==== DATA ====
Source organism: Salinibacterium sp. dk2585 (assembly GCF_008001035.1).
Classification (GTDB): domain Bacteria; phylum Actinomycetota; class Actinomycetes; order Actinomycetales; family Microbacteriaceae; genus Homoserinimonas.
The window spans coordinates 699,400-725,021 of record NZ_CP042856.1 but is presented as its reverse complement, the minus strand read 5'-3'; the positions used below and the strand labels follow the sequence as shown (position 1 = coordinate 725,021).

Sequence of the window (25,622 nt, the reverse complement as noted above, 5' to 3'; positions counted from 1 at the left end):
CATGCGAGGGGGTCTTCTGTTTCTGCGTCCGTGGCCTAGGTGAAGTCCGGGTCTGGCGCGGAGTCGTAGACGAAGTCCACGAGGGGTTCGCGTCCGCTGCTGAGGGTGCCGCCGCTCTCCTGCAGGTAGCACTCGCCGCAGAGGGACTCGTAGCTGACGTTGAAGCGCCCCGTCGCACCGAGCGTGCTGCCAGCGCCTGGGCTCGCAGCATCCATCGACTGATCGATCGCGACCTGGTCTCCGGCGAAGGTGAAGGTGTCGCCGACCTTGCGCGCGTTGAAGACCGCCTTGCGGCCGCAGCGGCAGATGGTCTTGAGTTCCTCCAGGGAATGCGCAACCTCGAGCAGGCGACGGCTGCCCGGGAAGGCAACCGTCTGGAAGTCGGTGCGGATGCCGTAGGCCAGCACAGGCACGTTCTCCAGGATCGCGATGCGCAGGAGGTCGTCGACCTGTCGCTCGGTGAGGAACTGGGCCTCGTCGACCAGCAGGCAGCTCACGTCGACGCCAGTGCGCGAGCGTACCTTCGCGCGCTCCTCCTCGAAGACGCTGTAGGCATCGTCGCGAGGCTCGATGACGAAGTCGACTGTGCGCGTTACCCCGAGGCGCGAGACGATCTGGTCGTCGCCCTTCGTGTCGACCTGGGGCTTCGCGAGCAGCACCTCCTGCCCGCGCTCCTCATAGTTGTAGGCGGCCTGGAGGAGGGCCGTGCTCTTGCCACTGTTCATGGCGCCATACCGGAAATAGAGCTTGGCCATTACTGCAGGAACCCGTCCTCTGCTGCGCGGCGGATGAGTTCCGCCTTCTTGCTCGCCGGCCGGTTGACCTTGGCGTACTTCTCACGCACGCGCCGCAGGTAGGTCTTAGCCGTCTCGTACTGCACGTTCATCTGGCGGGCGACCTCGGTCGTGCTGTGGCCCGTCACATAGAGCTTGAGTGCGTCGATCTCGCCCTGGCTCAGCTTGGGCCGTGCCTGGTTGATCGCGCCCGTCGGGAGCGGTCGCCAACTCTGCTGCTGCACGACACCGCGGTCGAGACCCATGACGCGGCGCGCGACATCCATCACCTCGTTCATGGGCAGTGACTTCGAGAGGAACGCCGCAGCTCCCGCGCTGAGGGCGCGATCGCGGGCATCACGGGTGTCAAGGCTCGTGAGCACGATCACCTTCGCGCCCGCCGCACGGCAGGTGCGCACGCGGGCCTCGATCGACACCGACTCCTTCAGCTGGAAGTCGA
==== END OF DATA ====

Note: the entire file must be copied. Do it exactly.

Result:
Source organism: Salinibacterium sp. dk2585 (assembly GCF_008001035.1).
Classification (GTDB): domain Bacteria; phylum Actinomycetota; class Actinomycetes; order Actinomycetales; family Microbacteriaceae; genus Homoserinimonas.
The window spans coordinates 699,400-725,021 of record NZ_CP042856.1 but is presented as its reverse complement, the minus strand read 5'-3'; the positions used below and the strand labels follow the sequence as shown (position 1 = coordinate 725,021).

Sequence of the window (25,622 nt, the reverse complement as noted above, 5' to 3'; positions counted from 1 at the left end):
CATGCGAGGGGGTCTTCTGTTTCTGCGTCCGTGGCCTAGGTGAAGTCCGGGTCTGGCGCGGAGTCGTAGACGAAGTCCACGAGGGGTTCGCGTCCGCTGCTGAGGGTGCCGCCGCTCTCCTGCAGGTAGCACTCGCCGCAGAGGGACTCGTAGCTGACGTTGAAGCGCCCCGTCGCACCGAGCGTGCTGCCAGCGCCTGGGCTCGCAGCATCCATCGACTGATCGATCGCGACCTGGTCTCCGGCGAAGGTGAAGGTGTCGCCGACCTTGCGCGCGTTGAAGACCGCCTTGCGGCCGCAGCGGCAGATGGTCTTGAGTTCCTCCAGGGAATGCGCAACCTCGAGCAGGCGACGGCTGCCCGGGAAGGCAACCGTCTGGAAGTCGGTGCGGATGCCGTAGGCCAGCACAGGCACGTTCTCCAGGATCGCGATGCGCAGGAGGTCGTCGACCTGTCGCTCGGTGAGGAACTGGGCCTCGTCGACCAGCAGGCAGCTCACGTCGACGCCAGTGCGCGAGCGTACCTTCGCGCGCTCCTCCTCGAAGACGCTGTAGGCATCGTCGCGAGGCTCGATGACGAAGTCGACTGTGCGCGTTACCCCGAGGCGCGAGACGATCTGGTCGTCGCCCTTCGTGTCGACCTGGGGCTTCGCGAGCAGCACCTCCTGCCCGCGCTCCTCATAGTTGTAGGCGGCCTGGAGGAGGGCCGTGCTCTTGCCACTGTTCATGGCGCCATACCGGAAATAGAGCTTGGCCATTACTGCAGGAACCCGTCCTCTGCTGCGCGGCGGATGAGTTCCGCCTTCTTGCTCGCCGGCCGGTTGACCTTGGCGTACTTCTCACGCACGCGCCGCAGGTAGGTCTTAGCCGTCTCGTACTGCACGTTCATCTGGCGGGCGACCTCGGTCGTGCTGTGGCCCGTCACATAGAGCTTGAGTGCGTCGATCTCGCCCTGGCTCAGCTTGGGCCGTGCCTGGTTGATCGCGCCCGTCGGGAGCGGTCGCCAACTCTGCTGCTGCACGACACCGCGGTCGAGACCCATGACGCGGCGCGCGACATCCATCACCTCGTTCATGGGCAGTGACTTCGAGAGGAACGCCGCAGCTCCCGCGCTGAGGGCGCGATCGCGGGCATCACGGGTGTCAAGGCTCGTGAGCACGATCACCTTCGCGCCCGCCGCACGGCAGGTGCGCACGCGGGCCTCGATCGACACCGACTCCTTCAGCTGGAAGTCGA